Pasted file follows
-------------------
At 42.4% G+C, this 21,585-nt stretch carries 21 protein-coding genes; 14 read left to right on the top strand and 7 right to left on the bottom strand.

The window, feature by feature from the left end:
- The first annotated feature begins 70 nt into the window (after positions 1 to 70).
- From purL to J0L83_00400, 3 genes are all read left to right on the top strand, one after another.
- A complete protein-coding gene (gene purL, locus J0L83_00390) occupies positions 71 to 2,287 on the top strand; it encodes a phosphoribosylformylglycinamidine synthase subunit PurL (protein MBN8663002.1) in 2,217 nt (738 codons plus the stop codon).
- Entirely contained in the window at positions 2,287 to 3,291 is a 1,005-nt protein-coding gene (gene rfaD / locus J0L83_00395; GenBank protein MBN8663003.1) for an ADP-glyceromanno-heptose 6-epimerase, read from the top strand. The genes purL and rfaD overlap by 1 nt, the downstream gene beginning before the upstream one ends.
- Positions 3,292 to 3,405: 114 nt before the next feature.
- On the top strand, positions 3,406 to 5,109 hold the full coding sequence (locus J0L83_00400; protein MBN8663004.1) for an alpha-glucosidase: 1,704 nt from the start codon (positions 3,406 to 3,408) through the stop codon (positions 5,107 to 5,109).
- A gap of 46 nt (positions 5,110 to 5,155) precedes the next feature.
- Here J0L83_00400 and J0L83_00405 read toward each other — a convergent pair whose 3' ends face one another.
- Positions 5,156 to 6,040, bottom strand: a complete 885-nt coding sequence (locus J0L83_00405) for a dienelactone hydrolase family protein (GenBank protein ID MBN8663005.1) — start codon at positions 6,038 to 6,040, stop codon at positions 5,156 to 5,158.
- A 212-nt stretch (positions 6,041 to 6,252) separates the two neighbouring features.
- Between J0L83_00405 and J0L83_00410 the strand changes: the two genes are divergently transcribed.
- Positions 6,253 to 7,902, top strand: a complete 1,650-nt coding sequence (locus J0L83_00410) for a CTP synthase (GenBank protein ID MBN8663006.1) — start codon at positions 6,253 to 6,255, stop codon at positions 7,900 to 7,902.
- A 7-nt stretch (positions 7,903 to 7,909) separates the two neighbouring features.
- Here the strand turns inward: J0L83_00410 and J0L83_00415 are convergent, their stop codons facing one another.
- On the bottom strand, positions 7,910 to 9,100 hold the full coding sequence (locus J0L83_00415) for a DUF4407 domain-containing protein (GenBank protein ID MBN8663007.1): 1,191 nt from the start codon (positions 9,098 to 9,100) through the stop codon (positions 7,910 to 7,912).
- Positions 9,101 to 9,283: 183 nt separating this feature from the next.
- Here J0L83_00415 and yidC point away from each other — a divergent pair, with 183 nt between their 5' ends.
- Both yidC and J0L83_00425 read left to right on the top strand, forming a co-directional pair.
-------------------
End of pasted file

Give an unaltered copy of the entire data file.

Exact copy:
At 42.4% G+C, this 21,585-nt stretch carries 21 protein-coding genes; 14 read left to right on the top strand and 7 right to left on the bottom strand.

The window, feature by feature from the left end:
- The first annotated feature begins 70 nt into the window (after positions 1 to 70).
- From purL to J0L83_00400, 3 genes are all read left to right on the top strand, one after another.
- A complete protein-coding gene (gene purL, locus J0L83_00390) occupies positions 71 to 2,287 on the top strand; it encodes a phosphoribosylformylglycinamidine synthase subunit PurL (protein MBN8663002.1) in 2,217 nt (738 codons plus the stop codon).
- Entirely contained in the window at positions 2,287 to 3,291 is a 1,005-nt protein-coding gene (gene rfaD / locus J0L83_00395; GenBank protein MBN8663003.1) for an ADP-glyceromanno-heptose 6-epimerase, read from the top strand. The genes purL and rfaD overlap by 1 nt, the downstream gene beginning before the upstream one ends.
- Positions 3,292 to 3,405: 114 nt before the next feature.
- On the top strand, positions 3,406 to 5,109 hold the full coding sequence (locus J0L83_00400; protein MBN8663004.1) for an alpha-glucosidase: 1,704 nt from the start codon (positions 3,406 to 3,408) through the stop codon (positions 5,107 to 5,109).
- A gap of 46 nt (positions 5,110 to 5,155) precedes the next feature.
- Here J0L83_00400 and J0L83_00405 read toward each other — a convergent pair whose 3' ends face one another.
- Positions 5,156 to 6,040, bottom strand: a complete 885-nt coding sequence (locus J0L83_00405) for a dienelactone hydrolase family protein (GenBank protein ID MBN8663005.1) — start codon at positions 6,038 to 6,040, stop codon at positions 5,156 to 5,158.
- A 212-nt stretch (positions 6,041 to 6,252) separates the two neighbouring features.
- Between J0L83_00405 and J0L83_00410 the strand changes: the two genes are divergently transcribed.
- Positions 6,253 to 7,902, top strand: a complete 1,650-nt coding sequence (locus J0L83_00410) for a CTP synthase (GenBank protein ID MBN8663006.1) — start codon at positions 6,253 to 6,255, stop codon at positions 7,900 to 7,902.
- A 7-nt stretch (positions 7,903 to 7,909) separates the two neighbouring features.
- Here the strand turns inward: J0L83_00410 and J0L83_00415 are convergent, their stop codons facing one another.
- On the bottom strand, positions 7,910 to 9,100 hold the full coding sequence (locus J0L83_00415) for a DUF4407 domain-containing protein (GenBank protein ID MBN8663007.1): 1,191 nt from the start codon (positions 9,098 to 9,100) through the stop codon (positions 7,910 to 7,912).
- Positions 9,101 to 9,283: 183 nt separating this feature from the next.
- Here J0L83_00415 and yidC point away from each other — a divergent pair, with 183 nt between their 5' ends.
- Both yidC and J0L83_00425 read left to right on the top strand, forming a co-directional pair.